Clear from the drug-induced haze that defined his public image for years, a sobered-up Lil Pump is looking me directly in the eyes, confessing the mistakes of his past. Before addressing each question I ask, he pauses to gather his thoughts, articulating himself with a level of thoughtfulness that, to be frank, I had no idea he was capable of. The Pump that sits before me is barely recognizable from the cartoonish figure the world has seen on the internet since 2017: a wild, chaotic mascot of the SoundCloud rap era who spoke in short, barely intelligible bursts. To make the whole interaction even more disorienting, a giant “drug addict” chain hangs from his neck as he tells me about his commitment to a healthier lifestyle. (Read more at Complex)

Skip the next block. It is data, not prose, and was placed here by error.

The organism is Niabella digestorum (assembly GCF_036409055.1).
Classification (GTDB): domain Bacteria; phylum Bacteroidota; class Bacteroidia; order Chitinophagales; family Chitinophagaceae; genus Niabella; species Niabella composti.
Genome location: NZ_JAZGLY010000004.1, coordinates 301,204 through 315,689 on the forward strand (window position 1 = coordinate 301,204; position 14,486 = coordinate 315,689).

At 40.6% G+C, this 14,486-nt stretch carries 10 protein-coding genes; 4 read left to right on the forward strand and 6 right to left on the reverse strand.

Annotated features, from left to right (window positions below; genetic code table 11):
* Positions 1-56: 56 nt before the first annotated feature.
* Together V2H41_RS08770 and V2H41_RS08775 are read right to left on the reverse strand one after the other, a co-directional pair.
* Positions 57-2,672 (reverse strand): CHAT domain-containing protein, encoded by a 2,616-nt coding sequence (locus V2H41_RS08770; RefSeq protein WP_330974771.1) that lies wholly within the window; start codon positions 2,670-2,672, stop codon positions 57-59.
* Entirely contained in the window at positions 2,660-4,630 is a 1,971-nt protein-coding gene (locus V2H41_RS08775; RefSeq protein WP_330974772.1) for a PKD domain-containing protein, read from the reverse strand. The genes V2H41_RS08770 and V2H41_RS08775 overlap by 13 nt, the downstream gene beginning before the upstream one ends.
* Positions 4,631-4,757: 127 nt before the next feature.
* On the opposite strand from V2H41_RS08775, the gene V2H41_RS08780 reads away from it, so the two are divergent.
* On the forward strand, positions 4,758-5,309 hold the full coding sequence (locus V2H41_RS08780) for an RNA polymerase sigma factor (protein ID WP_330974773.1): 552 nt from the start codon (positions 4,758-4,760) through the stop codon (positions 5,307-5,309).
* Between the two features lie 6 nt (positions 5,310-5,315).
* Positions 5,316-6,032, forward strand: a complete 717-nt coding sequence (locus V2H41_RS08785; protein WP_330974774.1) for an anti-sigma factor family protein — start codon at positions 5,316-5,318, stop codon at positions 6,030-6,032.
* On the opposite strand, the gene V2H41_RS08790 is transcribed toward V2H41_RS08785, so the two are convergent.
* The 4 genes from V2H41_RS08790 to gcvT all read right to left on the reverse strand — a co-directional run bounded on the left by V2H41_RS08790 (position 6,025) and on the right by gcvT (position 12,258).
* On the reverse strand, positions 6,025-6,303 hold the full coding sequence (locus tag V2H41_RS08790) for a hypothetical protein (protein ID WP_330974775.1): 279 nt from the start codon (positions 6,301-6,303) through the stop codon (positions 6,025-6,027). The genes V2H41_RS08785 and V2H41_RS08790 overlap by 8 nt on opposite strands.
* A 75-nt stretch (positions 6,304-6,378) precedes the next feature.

Years before it entered 50 Cent’s orbit, Digga said the “Many Men” beat was given to Nas and The Diplomats. However, despite recording vocals, their efforts were left on the cutting room floor. Yet when 50 Cent came into the Untertainment offices (“he was doing his rounds” said Digga) looking for something new, the beat was finally sold. “50 had this aura about him. There was this intensity and ambition. He had this me against the world attitude. It was something he would hold onto [for the rest of his career].” In truth, on “Many Men (Wish Death)”, 50 Cent created one of the most paranoid and dread-inducing songs to ever appear on a mainstream gangsta rap album. (Read more at Okayplayer)